Northern and Southern Ireland
Ireland is one of our favourite destinations, and we love booking people on trips to this gorgeous place. But there is often a little confusion over the fact that, although it’s such a small place, this island in the North Atlantic is divided into two separate countries which use different currency and have different governance.
Provinces and counties in a nutshell
Ireland comprises 4 provinces – Connacht, Ulster, Munster, and Leinster – which have been in 1610. These are divided up into 32 counties, of which 6 form Northern Ireland, and the rest the Republic of Ireland.
The division of Ireland into counties is a process that took place over many years with the final county (Wicklow) being formed in 1605. Since then, the counties have remained largely unchanged.
Note that, in Ireland, the word ‘county’ comes before the name, for example, County Antrim not Antrim County.
- Part of: United Kingdom
- Currency: Great British Pound
- Capital: Belfast (mostly in County Antrim with some in County Down)
- 6 Counties: Antrim, Armagh, Down, Fermanagh, Londonderry, Tyrone.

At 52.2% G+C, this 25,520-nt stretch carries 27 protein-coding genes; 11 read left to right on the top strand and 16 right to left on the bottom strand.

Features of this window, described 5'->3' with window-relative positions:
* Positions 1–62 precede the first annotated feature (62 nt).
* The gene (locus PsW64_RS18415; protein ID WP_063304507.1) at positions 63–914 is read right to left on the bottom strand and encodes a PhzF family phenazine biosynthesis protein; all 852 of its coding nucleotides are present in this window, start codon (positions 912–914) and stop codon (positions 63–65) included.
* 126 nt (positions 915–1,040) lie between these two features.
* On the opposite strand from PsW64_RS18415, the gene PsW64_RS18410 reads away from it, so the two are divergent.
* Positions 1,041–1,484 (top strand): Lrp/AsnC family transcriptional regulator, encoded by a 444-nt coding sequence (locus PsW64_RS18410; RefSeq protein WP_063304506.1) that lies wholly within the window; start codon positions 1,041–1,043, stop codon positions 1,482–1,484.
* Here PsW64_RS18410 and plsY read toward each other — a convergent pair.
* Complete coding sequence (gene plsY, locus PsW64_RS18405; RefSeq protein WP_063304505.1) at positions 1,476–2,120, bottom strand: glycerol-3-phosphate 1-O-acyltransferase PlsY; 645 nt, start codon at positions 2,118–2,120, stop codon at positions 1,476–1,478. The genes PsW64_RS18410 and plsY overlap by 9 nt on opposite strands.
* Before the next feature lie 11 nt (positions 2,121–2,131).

Republic of Ireland (aka Southern Ireland)
- Part of: European Union
- Currency: Euro
- Capital: Dublin (County Dublin)
- 26 Counties: Carlow, Cavan, Clare, Cork, Donegal, Dublin, Galway, Kerry, Kildare, Kilkenny, Laois, Leitrim, Limerick, Longford, Louth, Mayo, Meath, Monaghan, Offaly, Roscommon, Sligo, Tipperary, Waterford, Westmeath, Wexford and Wicklow.
In 03 May 1921, the Partition of Ireland divided Ireland into Southern and Northern Ireland, each self-governing entities. To cut a long and tragic story short, the Anglo-Irish Treaty, signed on 06 December 1921, came at the end of the Irish War of Independence and it is based on this that Northern Ireland is now part of the United Kingdom, and Southern Ireland is part of the European Union.
Crossing the border
The border between the Republic of Ireland and United Kingdom is around 499km long and runs from Carlingford Lough to Lough Foyle. There are no conspicuous border markers or border posts. South Africans do need a valid visa for the United Kingdom, even if you’re only visiting Northern Ireland. Until recently, visa-free entry was permitted to the Republic of Ireland for South Africans but, since covid-19, there is no more visa-free entry for South Africans for the foreseeable future.
UK citizens currently don’t need a visa to enter the RoI but this could change so double check before you travel.
ALWAYS check what form of travel documents you need before going anywhere and ensure that you have everything with you in case you are asked to provide this while you’re travelling. This includes travel by air, ferry, train, etc.
Please note that British TIPS does not issue visas for any country, and we are unable to assist you with visa applications. Kindly use the links provided above. Thank you!